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‘This is what I was meant to do’: College Station craftsman practices ancient art of bladesmithing

This bladesmith’s custom made knives are a cut above the rest.


In his College Station workshop, Richard Epting heats a billet of Damascus Steel until it is glowing white, over 2,300 degrees Fahrenheit. He pounds down the hunk of metal, grinds the edges sharp, cuts up the billet, stacks it together and plunges it back into the forge. He will melt, fold, then refold the steel over and over.  

The result is a sharp, functional work of art with a distinctive rippled pattern, a stunning departure from the mass-produced knives cluttering kitchens across the country.  

Epting, a fourth generation craftsmen, has forged blades for over 34 years. He sells his handcrafted knives through his business R.G. Epting Custom Knives and Leather.

“I have built thousands of knives in my 30 plus years,” Epting said. “Every style, every type, thousands.”

Epting’s love for the craft began in 1985 at an unlikely place: the magazine rack at a bookstore. A knife-making magazine appealed to his creativity and his competitive nature. After thumbing through the catalog, he determined to forge a better blade than those he had just seen, even though he had no prior experience crafting custom knives. 

“I’m a very competitive person and I looked at those pictures of the knives and being that I’m a steel guy I was like I can do that and I can do that better,” Epting said. “And that’s what got me started and it just took off from there.”

Epting’s relationship with steel predates his experience forging knives. He grew up surrounded by craftsmen and as a kid he often worked for his father, a carpenter. At 13, Epting saved up all summer to  buy a forging machine and a cutting torch. At the time, most of his friends used their allowances to buy motocross bikes and skateboards.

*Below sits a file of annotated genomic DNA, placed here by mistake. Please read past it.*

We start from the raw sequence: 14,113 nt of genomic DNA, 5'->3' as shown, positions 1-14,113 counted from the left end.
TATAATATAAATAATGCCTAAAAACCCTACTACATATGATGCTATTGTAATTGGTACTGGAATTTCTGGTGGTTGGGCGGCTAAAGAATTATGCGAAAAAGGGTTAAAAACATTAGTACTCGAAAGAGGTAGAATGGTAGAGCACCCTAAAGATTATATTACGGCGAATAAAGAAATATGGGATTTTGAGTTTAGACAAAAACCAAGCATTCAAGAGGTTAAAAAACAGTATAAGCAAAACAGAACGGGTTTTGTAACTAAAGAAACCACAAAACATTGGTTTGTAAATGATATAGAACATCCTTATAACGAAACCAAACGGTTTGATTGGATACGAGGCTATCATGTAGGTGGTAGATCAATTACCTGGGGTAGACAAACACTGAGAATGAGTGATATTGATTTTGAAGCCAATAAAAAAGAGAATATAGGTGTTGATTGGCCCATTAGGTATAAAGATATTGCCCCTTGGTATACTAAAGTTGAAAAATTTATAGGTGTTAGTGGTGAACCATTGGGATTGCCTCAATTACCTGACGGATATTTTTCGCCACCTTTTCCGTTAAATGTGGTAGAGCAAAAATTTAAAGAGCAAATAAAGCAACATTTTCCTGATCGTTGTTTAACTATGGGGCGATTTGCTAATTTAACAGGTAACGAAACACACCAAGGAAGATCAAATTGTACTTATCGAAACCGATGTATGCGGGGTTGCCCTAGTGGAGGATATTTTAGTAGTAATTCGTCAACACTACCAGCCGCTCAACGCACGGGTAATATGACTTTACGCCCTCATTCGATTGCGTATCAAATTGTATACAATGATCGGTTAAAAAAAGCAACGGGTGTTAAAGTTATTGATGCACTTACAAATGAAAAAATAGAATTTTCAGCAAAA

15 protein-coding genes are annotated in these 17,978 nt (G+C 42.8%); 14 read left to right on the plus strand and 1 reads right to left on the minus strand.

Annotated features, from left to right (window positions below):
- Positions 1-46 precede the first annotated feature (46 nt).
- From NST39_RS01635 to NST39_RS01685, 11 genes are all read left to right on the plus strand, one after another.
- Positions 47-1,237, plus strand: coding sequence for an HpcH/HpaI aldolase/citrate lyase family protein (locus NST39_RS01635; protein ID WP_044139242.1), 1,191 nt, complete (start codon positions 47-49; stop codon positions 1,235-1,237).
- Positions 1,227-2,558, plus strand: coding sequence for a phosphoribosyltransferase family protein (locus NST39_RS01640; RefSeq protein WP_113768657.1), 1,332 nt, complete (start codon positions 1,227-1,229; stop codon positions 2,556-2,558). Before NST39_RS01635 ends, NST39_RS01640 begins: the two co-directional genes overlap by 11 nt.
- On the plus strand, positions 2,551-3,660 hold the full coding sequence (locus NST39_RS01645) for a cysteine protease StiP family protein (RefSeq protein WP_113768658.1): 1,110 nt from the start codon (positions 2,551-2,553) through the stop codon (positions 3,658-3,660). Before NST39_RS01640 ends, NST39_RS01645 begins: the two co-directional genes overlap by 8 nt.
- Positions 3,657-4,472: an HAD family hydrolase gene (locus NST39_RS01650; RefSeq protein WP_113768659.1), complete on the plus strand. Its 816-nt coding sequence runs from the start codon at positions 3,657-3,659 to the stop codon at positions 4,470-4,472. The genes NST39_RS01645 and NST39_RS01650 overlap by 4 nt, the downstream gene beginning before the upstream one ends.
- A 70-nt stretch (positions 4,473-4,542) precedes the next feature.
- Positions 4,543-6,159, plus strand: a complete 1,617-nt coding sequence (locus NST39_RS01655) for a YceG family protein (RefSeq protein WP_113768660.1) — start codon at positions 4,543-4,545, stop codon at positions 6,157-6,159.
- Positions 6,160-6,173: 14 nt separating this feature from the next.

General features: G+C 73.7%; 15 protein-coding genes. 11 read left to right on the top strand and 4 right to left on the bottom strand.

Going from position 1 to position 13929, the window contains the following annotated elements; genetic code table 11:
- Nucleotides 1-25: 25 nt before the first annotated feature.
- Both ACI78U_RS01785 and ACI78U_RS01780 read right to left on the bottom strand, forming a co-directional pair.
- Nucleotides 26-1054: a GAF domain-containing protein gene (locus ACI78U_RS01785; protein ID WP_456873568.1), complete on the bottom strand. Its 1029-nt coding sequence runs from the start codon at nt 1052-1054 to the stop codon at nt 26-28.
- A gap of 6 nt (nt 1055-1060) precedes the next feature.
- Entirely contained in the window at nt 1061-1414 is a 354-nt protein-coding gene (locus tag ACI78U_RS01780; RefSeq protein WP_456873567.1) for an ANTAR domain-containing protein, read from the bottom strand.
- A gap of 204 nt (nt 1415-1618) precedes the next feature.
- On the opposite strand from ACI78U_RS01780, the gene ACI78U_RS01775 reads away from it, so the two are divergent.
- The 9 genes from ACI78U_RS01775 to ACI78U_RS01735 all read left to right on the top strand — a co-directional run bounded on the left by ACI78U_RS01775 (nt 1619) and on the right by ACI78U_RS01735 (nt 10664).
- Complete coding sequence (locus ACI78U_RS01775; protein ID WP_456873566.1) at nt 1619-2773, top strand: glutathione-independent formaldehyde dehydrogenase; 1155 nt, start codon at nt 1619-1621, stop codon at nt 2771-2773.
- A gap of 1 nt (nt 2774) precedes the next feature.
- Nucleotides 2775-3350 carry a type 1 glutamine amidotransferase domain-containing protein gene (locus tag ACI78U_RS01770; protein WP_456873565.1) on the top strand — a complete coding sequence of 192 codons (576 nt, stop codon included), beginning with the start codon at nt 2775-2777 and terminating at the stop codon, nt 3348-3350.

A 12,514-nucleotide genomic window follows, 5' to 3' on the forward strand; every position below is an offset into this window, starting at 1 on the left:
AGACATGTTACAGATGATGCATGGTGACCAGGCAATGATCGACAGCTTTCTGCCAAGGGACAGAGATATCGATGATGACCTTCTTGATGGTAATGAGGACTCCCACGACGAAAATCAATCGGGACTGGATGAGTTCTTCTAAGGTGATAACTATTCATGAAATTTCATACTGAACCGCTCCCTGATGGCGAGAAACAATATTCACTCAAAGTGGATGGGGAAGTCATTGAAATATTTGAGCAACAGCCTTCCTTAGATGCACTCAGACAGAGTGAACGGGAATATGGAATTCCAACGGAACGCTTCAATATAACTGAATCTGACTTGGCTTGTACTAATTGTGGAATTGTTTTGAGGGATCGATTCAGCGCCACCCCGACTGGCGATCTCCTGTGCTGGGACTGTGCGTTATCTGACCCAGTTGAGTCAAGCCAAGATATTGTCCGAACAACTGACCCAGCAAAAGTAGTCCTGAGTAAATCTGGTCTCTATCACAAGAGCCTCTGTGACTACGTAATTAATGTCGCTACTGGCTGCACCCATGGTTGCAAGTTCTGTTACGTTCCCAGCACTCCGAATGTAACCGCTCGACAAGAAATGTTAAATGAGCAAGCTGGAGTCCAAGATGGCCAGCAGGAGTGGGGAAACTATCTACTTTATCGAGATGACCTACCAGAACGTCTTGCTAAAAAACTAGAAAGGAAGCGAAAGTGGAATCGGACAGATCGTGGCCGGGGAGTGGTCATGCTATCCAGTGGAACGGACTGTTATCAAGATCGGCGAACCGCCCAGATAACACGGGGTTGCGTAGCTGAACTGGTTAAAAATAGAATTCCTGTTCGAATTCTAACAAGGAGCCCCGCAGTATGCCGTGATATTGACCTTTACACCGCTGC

“It ended up being that when they broke their bikes or skateboards or, as the years ticked by, their trucks they’d bring it over and I’d fix it for them.”

The “need” to make things followed Epting into adulthood. When he isn't forging, Epting works as a machinist at A&M.

“I have to do it,” Epting said. “I have to build. I have to create. And people that have this problem understand that you have to do it.” 

In 2018, Epting competed on an episode of “Forged in Fire,” a television series on The History Channel in which bladesmiths create swords and other edged weapons. Tasked with making a Kpinga, a Central African throwing knife, Epting did not win the challenge but forged strong friendship with the other contestants. 

"Being on the show connected me with some incredible knife makers," Epting said. 

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